Everyone, of course, finds a different path in the amazing world of Petes, and the whole point is of course (I hope) to enrich our lives with the joys of pipe smoking. Whether we’re working on a complete Chares Peterson collection, a run of the POYs or simply reveling in this month’s new Peterson release or today’s eBay offerings, understanding first issues and rarities can only add to the fun.
Unfreezing a Frozen Condenser
Frozen, no fecking Disney about it
One challenge that I was really pleased to surmount in the restoration of the 9s Hallmark Cap & Chain was unfreezing the cross-vent condenser. Steve Laug and others teach placing the mouthpiece in the freezer for a few hours or even overnight, as the contraction of the aluminum and vulcanite will be different and unstick them from each other. Unfortunately that has never worked for me and I’ve destroyed or marked more than one condenser and/or stem trying to get them unstuck.
The condenser was glued by goop around the top surface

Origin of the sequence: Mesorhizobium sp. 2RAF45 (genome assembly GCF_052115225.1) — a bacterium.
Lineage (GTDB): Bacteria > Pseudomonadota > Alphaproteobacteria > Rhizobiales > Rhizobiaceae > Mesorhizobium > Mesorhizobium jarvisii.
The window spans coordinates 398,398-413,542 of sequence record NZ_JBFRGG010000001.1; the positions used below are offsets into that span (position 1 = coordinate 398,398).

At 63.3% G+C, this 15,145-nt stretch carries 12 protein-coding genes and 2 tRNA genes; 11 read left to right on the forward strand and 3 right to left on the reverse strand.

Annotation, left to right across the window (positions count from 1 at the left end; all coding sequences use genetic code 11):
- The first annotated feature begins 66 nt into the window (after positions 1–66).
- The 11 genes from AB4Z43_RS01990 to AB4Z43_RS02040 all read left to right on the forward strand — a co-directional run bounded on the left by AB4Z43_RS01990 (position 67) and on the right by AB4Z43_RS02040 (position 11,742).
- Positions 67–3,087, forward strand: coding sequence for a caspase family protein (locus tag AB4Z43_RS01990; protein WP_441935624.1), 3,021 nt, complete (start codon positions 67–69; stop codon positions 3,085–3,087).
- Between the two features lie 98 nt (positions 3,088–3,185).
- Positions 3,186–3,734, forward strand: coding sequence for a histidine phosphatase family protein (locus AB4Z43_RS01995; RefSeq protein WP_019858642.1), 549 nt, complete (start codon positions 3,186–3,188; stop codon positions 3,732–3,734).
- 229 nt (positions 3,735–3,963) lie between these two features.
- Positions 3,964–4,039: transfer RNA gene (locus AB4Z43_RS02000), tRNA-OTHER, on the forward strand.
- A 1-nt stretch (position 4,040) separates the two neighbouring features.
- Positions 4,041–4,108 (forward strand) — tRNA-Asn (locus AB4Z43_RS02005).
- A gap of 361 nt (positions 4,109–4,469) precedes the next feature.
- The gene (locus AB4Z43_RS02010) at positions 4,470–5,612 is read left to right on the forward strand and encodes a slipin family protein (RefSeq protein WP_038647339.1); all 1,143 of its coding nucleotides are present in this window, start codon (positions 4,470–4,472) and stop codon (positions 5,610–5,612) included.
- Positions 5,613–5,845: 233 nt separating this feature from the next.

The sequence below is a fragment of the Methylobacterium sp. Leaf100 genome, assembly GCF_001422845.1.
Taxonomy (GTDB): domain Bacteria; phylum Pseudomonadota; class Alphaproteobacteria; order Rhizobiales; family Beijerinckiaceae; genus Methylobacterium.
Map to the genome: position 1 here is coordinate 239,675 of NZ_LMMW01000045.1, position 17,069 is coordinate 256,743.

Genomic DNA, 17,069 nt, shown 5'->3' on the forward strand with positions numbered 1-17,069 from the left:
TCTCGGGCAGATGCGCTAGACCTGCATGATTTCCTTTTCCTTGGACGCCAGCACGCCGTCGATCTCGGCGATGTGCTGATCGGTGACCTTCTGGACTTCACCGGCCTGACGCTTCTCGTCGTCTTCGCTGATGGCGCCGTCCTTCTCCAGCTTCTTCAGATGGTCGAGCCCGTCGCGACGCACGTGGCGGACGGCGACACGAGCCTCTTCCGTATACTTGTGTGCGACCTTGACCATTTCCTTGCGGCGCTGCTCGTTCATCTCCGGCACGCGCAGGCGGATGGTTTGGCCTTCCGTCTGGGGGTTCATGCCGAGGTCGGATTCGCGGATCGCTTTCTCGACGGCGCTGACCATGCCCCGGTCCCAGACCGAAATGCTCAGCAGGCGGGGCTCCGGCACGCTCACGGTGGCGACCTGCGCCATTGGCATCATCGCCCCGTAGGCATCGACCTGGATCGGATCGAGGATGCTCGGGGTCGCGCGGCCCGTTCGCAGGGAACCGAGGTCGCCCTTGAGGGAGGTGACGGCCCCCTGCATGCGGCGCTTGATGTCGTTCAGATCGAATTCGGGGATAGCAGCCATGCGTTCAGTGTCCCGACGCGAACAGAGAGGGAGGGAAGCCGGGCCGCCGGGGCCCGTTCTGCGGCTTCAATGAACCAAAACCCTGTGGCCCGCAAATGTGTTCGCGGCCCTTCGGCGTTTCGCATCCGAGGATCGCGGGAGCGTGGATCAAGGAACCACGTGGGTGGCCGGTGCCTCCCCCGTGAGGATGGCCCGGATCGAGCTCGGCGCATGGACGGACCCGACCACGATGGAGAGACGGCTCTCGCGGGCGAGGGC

as well as all the threads
After my usual failed freezer attempt, this time I tried something different. I knew I needed a great deal of delicately applied torque—something channel locks could theoretically achieve if there was a way to soften their bite, since they have teeth that will destroy the soft aluminum. My friend Ken Sigel has had luck with a jeweler’s pliers that will curve metal, with one half convex and one concave. They’re a bit pricey ($35) so I kept thinking about how I could grip the aluminum condenser with the channel locks without damaging it.
I wound masking tape around the condenser several times, kind of like wrapping a hockey stick. The sticky side of the tape on the aluminum would, I hoped, would give me a grip on the while layers of the the paper side would protect the aluminum.
Theme music: “One Little Victory” (Rush)
As you can see, it worked. The slight marks on the condenser—full (embarrassing) disclosure—were caused by an initial attempt using a microfiber rag wrapped around the condenser. Didn’t work. The rag just slipped and the teeth of the channel locks bit right through the rag. But the masking tape sure did!
My friend Todd Becker, CPG, who does business
as Deadmanspipes on eBay,
is putting up this amazing Patent 160 swan neck today.
Check it out!